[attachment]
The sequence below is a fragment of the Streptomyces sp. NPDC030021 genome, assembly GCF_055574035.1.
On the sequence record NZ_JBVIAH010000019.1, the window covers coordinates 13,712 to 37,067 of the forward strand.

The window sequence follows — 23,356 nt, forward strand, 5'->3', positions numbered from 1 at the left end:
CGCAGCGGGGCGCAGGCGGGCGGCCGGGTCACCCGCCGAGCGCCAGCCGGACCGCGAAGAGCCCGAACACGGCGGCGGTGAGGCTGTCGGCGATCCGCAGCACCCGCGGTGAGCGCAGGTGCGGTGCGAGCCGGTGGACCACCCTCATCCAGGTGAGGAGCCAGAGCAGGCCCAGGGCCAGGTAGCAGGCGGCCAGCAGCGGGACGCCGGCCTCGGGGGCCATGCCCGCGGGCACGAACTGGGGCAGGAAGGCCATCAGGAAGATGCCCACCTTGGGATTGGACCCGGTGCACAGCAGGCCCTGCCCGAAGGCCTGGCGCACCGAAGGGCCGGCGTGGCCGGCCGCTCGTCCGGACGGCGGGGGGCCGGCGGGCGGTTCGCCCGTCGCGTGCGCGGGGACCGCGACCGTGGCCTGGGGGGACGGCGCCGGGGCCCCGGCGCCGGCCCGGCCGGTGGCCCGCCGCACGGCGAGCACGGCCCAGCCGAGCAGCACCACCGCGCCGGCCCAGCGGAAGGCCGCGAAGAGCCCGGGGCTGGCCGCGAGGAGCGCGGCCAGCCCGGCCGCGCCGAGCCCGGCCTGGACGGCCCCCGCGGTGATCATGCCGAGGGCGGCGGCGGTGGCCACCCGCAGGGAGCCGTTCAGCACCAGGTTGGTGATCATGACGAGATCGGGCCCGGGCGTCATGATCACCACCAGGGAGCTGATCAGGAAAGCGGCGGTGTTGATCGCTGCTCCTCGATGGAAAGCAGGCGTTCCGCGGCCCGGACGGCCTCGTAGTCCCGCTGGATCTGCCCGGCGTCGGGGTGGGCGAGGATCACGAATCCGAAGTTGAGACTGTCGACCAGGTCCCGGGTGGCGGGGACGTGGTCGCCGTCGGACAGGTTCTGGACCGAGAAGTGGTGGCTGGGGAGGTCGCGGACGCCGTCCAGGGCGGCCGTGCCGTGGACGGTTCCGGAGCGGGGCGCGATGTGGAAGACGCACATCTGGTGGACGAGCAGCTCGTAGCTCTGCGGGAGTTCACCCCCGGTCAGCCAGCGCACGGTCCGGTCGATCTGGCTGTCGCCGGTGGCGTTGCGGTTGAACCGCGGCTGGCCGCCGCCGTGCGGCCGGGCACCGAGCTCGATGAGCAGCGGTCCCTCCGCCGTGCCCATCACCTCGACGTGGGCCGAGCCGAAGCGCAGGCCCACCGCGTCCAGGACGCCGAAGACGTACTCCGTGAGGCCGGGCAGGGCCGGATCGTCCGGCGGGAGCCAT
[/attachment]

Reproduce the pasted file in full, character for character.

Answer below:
The sequence below is a fragment of the Streptomyces sp. NPDC030021 genome, assembly GCF_055574035.1.
On the sequence record NZ_JBVIAH010000019.1, the window covers coordinates 13,712 to 37,067 of the forward strand.

The window sequence follows — 23,356 nt, forward strand, 5'->3', positions numbered from 1 at the left end:
CGCAGCGGGGCGCAGGCGGGCGGCCGGGTCACCCGCCGAGCGCCAGCCGGACCGCGAAGAGCCCGAACACGGCGGCGGTGAGGCTGTCGGCGATCCGCAGCACCCGCGGTGAGCGCAGGTGCGGTGCGAGCCGGTGGACCACCCTCATCCAGGTGAGGAGCCAGAGCAGGCCCAGGGCCAGGTAGCAGGCGGCCAGCAGCGGGACGCCGGCCTCGGGGGCCATGCCCGCGGGCACGAACTGGGGCAGGAAGGCCATCAGGAAGATGCCCACCTTGGGATTGGACCCGGTGCACAGCAGGCCCTGCCCGAAGGCCTGGCGCACCGAAGGGCCGGCGTGGCCGGCCGCTCGTCCGGACGGCGGGGGGCCGGCGGGCGGTTCGCCCGTCGCGTGCGCGGGGACCGCGACCGTGGCCTGGGGGGACGGCGCCGGGGCCCCGGCGCCGGCCCGGCCGGTGGCCCGCCGCACGGCGAGCACGGCCCAGCCGAGCAGCACCACCGCGCCGGCCCAGCGGAAGGCCGCGAAGAGCCCGGGGCTGGCCGCGAGGAGCGCGGCCAGCCCGGCCGCGCCGAGCCCGGCCTGGACGGCCCCCGCGGTGATCATGCCGAGGGCGGCGGCGGTGGCCACCCGCAGGGAGCCGTTCAGCACCAGGTTGGTGATCATGACGAGATCGGGCCCGGGCGTCATGATCACCACCAGGGAGCTGATCAGGAAAGCGGCGGTGTTGATCGCTGCTCCTCGATGGAAAGCAGGCGTTCCGCGGCCCGGACGGCCTCGTAGTCCCGCTGGATCTGCCCGGCGTCGGGGTGGGCGAGGATCACGAATCCGAAGTTGAGACTGTCGACCAGGTCCCGGGTGGCGGGGACGTGGTCGCCGTCGGACAGGTTCTGGACCGAGAAGTGGTGGCTGGGGAGGTCGCGGACGCCGTCCAGGGCGGCCGTGCCGTGGACGGTTCCGGAGCGGGGCGCGATGTGGAAGACGCACATCTGGTGGACGAGCAGCTCGTAGCTCTGCGGGAGTTCACCCCCGGTCAGCCAGCGCACGGTCCGGTCGATCTGGCTGTCGCCGGTGGCGTTGCGGTTGAACCGCGGCTGGCCGCCGCCGTGCGGCCGGGCACCGAGCTCGATGAGCAGCGGTCCCTCCGCCGTGCCCATCACCTCGACGTGGGCCGAGCCGAAGCGCAGGCCCACCGCGTCCAGGACGCCGAAGACGTACTCCGTGAGGCCGGGCAGGGCCGGATCGTCCGGCGGGAGCCAT